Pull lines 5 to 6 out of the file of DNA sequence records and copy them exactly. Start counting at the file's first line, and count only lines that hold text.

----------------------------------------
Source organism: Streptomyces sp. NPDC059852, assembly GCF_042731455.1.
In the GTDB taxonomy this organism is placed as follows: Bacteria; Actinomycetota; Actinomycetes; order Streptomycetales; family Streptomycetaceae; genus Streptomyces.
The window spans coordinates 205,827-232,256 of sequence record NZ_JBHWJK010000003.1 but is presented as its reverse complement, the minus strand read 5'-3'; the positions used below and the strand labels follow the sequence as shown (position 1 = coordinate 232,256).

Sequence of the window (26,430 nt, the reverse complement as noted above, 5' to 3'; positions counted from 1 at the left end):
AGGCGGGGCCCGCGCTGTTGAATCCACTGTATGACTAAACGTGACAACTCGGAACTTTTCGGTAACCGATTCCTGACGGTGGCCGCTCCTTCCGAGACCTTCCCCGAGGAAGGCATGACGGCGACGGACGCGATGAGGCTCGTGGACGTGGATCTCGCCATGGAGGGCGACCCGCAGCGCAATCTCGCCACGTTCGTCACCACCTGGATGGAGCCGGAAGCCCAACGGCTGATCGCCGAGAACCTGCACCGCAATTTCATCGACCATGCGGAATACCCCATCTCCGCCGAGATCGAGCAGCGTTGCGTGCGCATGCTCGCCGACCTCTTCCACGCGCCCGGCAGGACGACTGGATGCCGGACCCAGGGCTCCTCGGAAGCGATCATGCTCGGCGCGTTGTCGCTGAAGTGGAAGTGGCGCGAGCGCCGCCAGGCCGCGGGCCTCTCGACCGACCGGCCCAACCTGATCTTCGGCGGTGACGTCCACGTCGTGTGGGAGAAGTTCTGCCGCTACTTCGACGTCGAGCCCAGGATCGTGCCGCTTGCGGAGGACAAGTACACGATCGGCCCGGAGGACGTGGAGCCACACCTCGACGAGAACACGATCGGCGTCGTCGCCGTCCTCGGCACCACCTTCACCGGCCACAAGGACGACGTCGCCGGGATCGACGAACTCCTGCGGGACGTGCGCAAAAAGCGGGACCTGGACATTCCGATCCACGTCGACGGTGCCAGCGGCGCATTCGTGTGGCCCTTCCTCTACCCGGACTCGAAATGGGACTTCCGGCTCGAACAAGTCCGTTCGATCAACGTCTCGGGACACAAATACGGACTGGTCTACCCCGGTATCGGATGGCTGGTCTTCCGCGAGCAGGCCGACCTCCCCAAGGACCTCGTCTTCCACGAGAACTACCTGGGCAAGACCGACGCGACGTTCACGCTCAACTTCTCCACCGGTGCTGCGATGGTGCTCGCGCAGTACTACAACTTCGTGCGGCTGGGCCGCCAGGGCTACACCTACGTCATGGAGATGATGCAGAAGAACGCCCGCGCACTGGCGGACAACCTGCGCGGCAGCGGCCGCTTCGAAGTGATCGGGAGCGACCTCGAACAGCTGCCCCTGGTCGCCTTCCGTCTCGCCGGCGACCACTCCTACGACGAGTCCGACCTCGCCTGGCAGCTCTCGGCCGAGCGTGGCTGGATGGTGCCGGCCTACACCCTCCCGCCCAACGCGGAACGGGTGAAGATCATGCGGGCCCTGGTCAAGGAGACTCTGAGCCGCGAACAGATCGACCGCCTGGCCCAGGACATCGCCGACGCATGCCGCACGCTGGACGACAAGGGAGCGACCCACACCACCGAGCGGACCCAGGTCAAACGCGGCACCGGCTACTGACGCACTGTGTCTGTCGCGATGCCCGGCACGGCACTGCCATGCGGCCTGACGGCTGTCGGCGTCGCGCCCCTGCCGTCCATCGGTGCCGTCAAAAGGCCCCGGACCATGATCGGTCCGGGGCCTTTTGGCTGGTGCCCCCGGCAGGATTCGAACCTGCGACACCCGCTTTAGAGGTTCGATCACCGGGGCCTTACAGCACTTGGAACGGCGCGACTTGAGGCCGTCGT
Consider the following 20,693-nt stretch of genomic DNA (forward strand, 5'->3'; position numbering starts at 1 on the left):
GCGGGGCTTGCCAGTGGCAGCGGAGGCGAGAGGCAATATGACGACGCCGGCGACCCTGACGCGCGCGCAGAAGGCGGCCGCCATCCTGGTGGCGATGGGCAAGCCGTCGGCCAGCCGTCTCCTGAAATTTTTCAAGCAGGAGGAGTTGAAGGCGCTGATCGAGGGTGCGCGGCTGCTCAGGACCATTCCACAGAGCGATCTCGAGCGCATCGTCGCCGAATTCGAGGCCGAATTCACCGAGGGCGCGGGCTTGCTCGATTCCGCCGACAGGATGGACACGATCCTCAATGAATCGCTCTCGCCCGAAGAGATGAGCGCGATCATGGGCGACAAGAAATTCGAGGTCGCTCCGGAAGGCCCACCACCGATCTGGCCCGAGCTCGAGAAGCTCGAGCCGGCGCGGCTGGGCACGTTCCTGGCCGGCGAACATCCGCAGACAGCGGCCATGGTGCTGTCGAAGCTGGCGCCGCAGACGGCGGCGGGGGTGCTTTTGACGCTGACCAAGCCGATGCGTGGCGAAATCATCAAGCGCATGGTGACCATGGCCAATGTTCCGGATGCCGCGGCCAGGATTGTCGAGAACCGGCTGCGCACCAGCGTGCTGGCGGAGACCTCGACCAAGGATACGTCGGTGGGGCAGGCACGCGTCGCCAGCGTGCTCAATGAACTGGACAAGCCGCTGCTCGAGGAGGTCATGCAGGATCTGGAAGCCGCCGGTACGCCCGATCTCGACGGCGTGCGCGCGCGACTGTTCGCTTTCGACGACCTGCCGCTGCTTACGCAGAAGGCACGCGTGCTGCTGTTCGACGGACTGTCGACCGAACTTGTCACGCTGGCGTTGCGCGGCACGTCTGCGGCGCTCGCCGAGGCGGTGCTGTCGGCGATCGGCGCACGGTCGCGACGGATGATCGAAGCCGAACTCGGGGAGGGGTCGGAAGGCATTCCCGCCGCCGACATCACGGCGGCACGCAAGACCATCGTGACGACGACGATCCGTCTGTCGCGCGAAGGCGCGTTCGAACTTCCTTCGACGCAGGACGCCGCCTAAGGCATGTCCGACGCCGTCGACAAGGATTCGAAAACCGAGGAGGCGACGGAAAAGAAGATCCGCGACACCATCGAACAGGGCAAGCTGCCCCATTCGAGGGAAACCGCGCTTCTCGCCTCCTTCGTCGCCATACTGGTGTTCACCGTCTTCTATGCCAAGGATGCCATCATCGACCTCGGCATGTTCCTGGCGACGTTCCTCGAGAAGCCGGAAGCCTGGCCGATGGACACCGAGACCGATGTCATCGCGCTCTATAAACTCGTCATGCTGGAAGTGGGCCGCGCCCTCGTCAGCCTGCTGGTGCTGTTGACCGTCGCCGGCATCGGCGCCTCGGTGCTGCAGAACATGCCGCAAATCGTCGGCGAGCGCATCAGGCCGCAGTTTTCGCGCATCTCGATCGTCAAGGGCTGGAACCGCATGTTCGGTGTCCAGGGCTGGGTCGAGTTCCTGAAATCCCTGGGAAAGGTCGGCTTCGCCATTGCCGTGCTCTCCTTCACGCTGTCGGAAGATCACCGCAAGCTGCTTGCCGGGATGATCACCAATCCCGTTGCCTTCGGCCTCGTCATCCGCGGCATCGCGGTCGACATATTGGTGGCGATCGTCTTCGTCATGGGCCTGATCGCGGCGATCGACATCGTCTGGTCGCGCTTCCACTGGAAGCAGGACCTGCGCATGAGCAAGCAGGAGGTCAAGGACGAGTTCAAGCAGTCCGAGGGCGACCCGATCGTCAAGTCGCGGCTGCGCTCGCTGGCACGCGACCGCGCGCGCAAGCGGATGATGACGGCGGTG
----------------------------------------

AGGCGGGGCCCGCGCTGTTGAATCCACTGTATGACTAAACGTGACAACTCGGAACTTTTCGGTAACCGATTCCTGACGGTGGCCGCTCCTTCCGAGACCTTCCCCGAGGAAGGCATGACGGCGACGGACGCGATGAGGCTCGTGGACGTGGATCTCGCCATGGAGGGCGACCCGCAGCGCAATCTCGCCACGTTCGTCACCACCTGGATGGAGCCGGAAGCCCAACGGCTGATCGCCGAGAACCTGCACCGCAATTTCATCGACCATGCGGAATACCCCATCTCCGCCGAGATCGAGCAGCGTTGCGTGCGCATGCTCGCCGACCTCTTCCACGCGCCCGGCAGGACGACTGGATGCCGGACCCAGGGCTCCTCGGAAGCGATCATGCTCGGCGCGTTGTCGCTGAAGTGGAAGTGGCGCGAGCGCCGCCAGGCCGCGGGCCTCTCGACCGACCGGCCCAACCTGATCTTCGGCGGTGACGTCCACGTCGTGTGGGAGAAGTTCTGCCGCTACTTCGACGTCGAGCCCAGGATCGTGCCGCTTGCGGAGGACAAGTACACGATCGGCCCGGAGGACGTGGAGCCACACCTCGACGAGAACACGATCGGCGTCGTCGCCGTCCTCGGCACCACCTTCACCGGCCACAAGGACGACGTCGCCGGGATCGACGAACTCCTGCGGGACGTGCGCAAAAAGCGGGACCTGGACATTCCGATCCACGTCGACGGTGCCAGCGGCGCATTCGTGTGGCCCTTCCTCTACCCGGACTCGAAATGGGACTTCCGGCTCGAACAAGTCCGTTCGATCAACGTCTCGGGACACAAATACGGACTGGTCTACCCCGGTATCGGATGGCTGGTCTTCCGCGAGCAGGCCGACCTCCCCAAGGACCTCGTCTTCCACGAGAACTACCTGGGCAAGACCGACGCGACGTTCACGCTCAACTTCTCCACCGGTGCTGCGATGGTGCTCGCGCAGTACTACAACTTCGTGCGGCTGGGCCGCCAGGGCTACACCTACGTCATGGAGATGATGCAGAAGAACGCCCGCGCACTGGCGGACAACCTGCGCGGCAGCGGCCGCTTCGAAGTGATCGGGAGCGACCTCGAACAGCTGCCCCTGGTCGCCTTCCGTCTCGCCGGCGACCACTCCTACGACGAGTCCGACCTCGCCTGGCAGCTCTCGGCCGAGCGTGGCTGGATGGTGCCGGCCTACACCCTCCCGCCCAACGCGGAACGGGTGAAGATCATGCGGGCCCTGGTCAAGGAGACTCTGAGCCGCGAACAGATCGACCGCCTGGCCCAGGACATCGCCGACGCATGCCGCACGCTGGACGACAAGGGAGCGACCCACACCACCGAGCGGACCCAGGTCAAACGCGGCACCGGCTACTGACGCACTGTGTCTGTCGCGATGCCCGGCACGGCACTGCCATGCGGCCTGACGGCTGTCGGCGTCGCGCCCCTGCCGTCCATCGGTGCCGTCAAAAGGCCCCGGACCATGATCGGTCCGGGGCCTTTTGGCTGGTGCCCCCGGCAGGATTCGAACCTGCGACACCCGCTTTAGAGGTTCGATCACCGGGGCCTTACAGCACTTGGAACGGCGCGACTTGAGGCCGTCGT
Consider the following 20,693-nt stretch of genomic DNA (forward strand, 5'->3'; position numbering starts at 1 on the left):